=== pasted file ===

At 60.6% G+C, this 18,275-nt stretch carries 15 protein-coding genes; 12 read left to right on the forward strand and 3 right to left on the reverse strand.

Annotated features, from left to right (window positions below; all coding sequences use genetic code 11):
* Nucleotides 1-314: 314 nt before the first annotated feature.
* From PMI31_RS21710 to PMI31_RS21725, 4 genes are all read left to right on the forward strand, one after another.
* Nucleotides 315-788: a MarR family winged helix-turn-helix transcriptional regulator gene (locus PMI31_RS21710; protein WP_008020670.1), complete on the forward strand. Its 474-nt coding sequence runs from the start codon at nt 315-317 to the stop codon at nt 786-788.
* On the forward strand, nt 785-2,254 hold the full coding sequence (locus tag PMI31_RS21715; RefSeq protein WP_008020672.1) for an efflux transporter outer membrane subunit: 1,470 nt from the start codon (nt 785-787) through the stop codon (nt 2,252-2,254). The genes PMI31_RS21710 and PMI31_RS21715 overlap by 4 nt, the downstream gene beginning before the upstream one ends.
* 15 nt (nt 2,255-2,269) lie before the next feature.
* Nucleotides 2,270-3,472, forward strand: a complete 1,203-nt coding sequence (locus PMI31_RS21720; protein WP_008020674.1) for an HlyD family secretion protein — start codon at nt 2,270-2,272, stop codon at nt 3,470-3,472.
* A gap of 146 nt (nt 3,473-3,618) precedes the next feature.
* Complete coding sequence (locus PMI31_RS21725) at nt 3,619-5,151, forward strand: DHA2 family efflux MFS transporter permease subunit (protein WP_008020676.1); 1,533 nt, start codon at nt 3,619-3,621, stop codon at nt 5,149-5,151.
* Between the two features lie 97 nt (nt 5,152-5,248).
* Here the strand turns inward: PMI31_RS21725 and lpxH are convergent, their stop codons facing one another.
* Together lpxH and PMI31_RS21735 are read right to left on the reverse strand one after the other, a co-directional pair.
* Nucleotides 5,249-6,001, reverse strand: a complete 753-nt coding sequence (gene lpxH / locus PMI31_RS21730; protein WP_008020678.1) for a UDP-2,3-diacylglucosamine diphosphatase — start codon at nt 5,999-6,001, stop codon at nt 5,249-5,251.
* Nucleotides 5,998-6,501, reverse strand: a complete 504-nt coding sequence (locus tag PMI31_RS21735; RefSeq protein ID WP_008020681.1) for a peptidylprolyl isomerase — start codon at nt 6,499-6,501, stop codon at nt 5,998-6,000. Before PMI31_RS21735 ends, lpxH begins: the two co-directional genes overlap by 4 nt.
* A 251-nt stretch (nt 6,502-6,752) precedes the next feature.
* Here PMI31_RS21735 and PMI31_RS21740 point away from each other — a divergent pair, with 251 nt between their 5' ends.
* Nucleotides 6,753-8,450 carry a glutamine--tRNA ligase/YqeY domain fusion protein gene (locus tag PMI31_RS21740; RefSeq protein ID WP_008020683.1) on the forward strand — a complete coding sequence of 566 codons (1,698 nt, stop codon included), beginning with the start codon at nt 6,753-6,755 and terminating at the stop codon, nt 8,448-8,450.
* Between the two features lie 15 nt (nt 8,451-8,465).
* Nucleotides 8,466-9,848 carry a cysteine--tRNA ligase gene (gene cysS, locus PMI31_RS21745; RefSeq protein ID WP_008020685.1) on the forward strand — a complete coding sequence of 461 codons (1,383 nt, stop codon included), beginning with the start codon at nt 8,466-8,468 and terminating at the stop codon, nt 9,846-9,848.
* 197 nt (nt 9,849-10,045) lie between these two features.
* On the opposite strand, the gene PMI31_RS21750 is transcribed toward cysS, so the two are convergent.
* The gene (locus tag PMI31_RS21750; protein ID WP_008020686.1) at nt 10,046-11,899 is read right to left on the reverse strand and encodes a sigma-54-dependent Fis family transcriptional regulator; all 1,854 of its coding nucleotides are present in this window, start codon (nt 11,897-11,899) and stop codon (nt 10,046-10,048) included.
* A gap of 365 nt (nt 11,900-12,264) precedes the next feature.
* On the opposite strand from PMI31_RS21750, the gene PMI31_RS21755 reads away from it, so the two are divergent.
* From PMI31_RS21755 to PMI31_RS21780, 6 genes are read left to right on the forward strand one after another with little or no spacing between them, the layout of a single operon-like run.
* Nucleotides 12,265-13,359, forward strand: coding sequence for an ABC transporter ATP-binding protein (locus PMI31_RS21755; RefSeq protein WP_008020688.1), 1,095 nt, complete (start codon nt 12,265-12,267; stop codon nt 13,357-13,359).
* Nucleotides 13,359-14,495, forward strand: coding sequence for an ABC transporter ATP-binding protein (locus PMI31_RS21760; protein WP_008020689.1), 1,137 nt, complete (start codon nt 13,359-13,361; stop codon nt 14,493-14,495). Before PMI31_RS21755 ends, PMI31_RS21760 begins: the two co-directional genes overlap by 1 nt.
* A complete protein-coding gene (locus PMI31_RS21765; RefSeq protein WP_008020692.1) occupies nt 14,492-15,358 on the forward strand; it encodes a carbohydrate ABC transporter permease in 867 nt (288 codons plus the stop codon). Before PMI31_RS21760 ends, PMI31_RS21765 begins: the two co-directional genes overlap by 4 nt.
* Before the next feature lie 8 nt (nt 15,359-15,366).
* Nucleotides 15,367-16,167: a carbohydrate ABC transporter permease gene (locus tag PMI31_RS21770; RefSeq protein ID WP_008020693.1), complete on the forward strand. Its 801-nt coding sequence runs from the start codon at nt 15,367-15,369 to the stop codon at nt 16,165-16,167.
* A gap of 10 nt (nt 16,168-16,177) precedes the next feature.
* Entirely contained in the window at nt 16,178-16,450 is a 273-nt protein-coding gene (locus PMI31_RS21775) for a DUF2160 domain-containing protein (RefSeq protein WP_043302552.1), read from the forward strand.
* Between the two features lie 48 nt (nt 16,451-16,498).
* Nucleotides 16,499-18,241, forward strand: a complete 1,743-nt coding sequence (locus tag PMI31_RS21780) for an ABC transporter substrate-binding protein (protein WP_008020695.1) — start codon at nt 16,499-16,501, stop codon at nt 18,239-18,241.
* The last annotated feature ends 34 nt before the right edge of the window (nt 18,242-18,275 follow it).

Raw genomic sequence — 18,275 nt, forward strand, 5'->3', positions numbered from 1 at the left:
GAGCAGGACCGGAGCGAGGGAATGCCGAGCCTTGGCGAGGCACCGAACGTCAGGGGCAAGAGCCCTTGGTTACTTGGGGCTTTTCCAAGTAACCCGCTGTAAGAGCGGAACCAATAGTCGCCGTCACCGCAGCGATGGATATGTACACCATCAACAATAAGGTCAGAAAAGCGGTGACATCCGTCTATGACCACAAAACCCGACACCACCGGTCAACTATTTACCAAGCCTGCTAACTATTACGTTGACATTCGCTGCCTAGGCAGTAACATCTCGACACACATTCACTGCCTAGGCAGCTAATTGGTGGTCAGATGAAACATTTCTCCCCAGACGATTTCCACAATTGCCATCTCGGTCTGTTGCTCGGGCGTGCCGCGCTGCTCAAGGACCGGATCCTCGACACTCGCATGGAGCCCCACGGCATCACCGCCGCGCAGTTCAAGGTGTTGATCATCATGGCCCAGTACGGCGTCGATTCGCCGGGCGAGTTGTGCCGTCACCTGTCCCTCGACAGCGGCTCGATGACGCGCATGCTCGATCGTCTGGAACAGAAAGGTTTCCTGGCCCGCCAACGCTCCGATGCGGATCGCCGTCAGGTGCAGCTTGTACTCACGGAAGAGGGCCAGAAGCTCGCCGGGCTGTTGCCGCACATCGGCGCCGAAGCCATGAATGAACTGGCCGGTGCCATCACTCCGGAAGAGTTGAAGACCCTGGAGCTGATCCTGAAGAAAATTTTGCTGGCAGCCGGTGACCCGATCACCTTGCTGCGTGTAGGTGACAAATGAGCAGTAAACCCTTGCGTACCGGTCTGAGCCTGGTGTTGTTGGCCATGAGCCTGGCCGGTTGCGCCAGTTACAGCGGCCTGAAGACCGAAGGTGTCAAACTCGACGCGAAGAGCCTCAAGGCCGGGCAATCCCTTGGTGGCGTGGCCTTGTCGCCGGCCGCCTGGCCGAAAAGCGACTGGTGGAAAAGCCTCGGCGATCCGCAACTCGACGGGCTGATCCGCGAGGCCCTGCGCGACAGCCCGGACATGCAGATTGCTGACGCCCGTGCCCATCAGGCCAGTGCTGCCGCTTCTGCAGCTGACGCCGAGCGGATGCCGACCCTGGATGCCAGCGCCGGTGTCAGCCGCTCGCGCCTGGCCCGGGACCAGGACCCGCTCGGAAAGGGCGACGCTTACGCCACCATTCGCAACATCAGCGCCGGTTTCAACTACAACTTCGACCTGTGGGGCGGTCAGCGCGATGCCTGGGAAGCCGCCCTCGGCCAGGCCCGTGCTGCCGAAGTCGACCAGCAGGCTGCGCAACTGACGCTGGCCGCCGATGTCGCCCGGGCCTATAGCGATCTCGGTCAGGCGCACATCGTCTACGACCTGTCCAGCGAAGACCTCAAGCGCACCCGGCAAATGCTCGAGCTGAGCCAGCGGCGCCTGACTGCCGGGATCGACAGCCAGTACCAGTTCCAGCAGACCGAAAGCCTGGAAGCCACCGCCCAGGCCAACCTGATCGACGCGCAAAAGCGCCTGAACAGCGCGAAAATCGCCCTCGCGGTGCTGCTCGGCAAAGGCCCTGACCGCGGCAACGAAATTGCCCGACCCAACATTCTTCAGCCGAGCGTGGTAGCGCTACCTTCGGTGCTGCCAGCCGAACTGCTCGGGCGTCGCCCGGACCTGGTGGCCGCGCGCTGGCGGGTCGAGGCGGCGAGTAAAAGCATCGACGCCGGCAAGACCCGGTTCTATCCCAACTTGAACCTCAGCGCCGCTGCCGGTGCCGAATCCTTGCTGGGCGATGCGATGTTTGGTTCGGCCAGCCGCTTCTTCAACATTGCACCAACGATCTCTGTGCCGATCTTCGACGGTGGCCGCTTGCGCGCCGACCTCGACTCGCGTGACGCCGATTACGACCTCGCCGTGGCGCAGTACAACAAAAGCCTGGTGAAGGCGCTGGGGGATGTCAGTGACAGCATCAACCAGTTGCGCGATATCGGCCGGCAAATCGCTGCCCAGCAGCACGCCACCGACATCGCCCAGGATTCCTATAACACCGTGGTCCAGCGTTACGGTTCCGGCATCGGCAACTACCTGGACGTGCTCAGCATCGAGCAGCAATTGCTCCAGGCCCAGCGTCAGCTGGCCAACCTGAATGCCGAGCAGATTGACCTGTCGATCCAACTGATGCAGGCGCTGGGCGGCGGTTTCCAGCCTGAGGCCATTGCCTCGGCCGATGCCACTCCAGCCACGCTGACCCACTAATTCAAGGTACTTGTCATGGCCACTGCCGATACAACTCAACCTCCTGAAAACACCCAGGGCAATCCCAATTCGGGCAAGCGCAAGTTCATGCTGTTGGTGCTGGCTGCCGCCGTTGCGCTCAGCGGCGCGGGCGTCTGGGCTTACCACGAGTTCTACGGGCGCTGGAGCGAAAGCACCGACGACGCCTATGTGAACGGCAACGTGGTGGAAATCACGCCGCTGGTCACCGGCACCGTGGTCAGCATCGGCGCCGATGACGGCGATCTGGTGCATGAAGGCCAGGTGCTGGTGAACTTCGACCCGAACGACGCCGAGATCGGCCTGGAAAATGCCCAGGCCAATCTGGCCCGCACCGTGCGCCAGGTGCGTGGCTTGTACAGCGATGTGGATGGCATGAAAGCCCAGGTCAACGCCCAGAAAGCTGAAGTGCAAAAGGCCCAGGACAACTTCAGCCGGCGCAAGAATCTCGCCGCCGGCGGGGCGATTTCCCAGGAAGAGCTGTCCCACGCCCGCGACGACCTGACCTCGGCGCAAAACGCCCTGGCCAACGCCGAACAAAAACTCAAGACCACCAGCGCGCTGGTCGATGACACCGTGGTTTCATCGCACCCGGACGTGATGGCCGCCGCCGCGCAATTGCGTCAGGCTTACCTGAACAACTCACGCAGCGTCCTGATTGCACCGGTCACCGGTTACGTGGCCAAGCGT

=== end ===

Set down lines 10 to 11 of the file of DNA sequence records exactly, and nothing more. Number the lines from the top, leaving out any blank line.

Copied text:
* Complete coding sequence (locus PMI31_RS21725) at nt 3,619-5,151, forward strand: DHA2 family efflux MFS transporter permease subunit (protein WP_008020676.1); 1,533 nt, start codon at nt 3,619-3,621, stop codon at nt 5,149-5,151.
* Between the two features lie 97 nt (nt 5,152-5,248).